A class three river on the Panama- Costa Rica border.
Chiriqui River Rafting
The owner of Chiriqui River Rafting, Hector Sanchez, picked me in Alto Boquete, Panama, and took me to his house on a coffee farm. He made me coffee from his farm and showed off the fresh crop that had just been picked and bagged- Geisha bean selling for $350 a pound. “Most of it goes to Japan,” Sanchez told me. He gave me a tour of the fruit trees that provide shade for the coffee; plantains, bananas, oranges, mangoes, lemons, and passion fruit. Sanchez showed me the small hostel next to his house and the rafts stored behind. The welcoming hospitality he showed was mirrored throughout my entire experience rafting with his company.
“I was the first person to start rafting in Panama,” Sanchez told me proudly. He studied agriculture at the University of Northern Colorado before learning to raft in the military in Panama. Soon after he started his own company alongside his farm. “Back then you could run all the rivers near here,” he recalled, but that was before the rivers were choked off by damns. Now his company only runs the Chiriqui Viejo and (what).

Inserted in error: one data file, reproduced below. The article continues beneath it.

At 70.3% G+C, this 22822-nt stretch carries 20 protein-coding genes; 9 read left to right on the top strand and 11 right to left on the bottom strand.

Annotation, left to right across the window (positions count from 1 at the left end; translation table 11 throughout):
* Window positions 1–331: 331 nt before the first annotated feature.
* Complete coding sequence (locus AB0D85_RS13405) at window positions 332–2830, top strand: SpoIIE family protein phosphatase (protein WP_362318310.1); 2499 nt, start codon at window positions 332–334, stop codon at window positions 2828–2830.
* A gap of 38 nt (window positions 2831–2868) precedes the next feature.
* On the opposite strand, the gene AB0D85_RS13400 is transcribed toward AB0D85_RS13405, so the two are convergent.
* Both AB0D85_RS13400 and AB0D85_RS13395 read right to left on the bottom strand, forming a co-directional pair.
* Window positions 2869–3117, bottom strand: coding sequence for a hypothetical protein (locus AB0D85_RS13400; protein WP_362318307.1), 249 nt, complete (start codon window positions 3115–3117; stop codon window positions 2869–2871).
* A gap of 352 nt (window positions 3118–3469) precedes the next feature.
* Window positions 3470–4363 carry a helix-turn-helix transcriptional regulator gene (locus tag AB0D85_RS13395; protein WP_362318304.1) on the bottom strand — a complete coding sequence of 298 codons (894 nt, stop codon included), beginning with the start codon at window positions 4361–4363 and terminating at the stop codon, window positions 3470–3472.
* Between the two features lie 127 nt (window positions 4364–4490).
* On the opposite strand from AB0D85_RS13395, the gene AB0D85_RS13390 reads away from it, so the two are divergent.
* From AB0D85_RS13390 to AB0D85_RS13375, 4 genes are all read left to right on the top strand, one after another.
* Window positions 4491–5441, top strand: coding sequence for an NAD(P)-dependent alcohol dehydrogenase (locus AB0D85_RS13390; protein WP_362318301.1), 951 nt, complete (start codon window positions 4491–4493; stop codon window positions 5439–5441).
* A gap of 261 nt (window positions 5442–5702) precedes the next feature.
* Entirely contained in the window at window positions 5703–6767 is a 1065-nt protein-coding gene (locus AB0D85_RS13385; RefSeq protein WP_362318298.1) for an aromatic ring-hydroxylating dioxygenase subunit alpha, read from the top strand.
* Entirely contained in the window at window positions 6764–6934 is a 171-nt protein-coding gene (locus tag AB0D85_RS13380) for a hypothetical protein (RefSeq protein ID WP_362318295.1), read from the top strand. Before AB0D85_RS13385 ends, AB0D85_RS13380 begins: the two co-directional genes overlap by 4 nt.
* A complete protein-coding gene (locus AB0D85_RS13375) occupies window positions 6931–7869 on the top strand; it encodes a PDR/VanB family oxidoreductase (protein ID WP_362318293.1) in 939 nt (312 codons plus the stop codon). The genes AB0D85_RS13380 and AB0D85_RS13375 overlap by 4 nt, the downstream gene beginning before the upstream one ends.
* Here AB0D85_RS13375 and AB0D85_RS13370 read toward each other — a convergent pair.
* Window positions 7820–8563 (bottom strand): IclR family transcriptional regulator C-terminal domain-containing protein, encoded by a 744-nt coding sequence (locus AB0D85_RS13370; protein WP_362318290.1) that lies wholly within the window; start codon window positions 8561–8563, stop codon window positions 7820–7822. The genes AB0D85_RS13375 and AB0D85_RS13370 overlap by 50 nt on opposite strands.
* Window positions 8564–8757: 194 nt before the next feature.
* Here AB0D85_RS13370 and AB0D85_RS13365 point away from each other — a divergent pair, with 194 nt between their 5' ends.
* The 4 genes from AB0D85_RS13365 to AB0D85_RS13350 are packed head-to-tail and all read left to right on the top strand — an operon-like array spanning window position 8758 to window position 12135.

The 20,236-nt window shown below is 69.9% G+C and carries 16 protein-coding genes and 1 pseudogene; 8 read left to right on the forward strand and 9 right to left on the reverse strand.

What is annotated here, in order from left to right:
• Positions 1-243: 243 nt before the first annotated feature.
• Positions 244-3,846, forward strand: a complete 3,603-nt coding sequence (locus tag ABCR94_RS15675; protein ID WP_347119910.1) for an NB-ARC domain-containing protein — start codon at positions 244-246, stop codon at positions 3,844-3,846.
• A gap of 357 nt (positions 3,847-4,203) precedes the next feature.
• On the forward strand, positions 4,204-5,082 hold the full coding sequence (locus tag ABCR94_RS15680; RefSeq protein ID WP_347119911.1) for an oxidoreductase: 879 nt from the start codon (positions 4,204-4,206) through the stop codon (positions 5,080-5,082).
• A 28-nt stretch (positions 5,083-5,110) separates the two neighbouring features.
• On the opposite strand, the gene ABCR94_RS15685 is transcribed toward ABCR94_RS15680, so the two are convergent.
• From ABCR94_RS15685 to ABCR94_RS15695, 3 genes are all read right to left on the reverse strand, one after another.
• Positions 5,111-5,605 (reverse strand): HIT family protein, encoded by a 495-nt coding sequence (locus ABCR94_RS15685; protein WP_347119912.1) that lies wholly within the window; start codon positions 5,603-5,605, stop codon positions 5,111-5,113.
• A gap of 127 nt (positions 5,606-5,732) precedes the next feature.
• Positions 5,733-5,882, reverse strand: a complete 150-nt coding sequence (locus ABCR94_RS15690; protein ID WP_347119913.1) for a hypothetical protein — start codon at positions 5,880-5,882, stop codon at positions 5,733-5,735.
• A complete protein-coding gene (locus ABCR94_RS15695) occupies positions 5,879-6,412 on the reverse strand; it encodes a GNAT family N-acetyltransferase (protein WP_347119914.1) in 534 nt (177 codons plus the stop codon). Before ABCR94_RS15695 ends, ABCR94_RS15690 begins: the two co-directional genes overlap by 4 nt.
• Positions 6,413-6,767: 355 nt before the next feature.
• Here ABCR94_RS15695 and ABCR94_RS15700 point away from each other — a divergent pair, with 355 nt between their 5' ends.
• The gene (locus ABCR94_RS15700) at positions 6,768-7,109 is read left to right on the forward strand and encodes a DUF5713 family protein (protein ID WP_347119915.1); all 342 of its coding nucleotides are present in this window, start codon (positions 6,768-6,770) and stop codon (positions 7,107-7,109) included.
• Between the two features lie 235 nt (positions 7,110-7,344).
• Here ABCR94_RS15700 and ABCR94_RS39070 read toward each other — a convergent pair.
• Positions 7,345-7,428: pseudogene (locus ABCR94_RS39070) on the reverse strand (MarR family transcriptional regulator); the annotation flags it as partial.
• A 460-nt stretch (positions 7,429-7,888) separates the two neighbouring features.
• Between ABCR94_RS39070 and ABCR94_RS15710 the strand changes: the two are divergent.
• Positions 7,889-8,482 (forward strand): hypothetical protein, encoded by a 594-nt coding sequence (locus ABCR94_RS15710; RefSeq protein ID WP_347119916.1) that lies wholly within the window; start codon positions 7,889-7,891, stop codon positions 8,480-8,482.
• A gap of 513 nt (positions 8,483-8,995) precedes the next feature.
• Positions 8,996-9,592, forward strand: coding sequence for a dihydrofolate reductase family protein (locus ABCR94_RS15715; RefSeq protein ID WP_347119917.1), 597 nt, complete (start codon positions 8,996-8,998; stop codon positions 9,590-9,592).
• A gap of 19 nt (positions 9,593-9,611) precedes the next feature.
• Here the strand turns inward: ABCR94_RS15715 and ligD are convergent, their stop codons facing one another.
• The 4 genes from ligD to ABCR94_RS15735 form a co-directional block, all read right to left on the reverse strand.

Sanchez personally trained all the guides that work for him, all Indians from the Ngobe-Bogle tribe near Boquete. When I rafted with Chiriqui, Juan Carlos was our guide, he was great at steering the boat and knowledgable about the area.
When we ran Chiriqui Viejo it was true to it’s class 3 rating with a few technical moves and consistent, boat-soaking waves. During the rainy season and high water Juan Carlos said he thought it was class 4, and admitted he had flipped a few times on the section. We stopped for lunch in an area of primary forest on both sides of the river. During the second half of the trip the river makes the border with Costa Rica and we passed under the bridge that provides the main crossing between the two countries.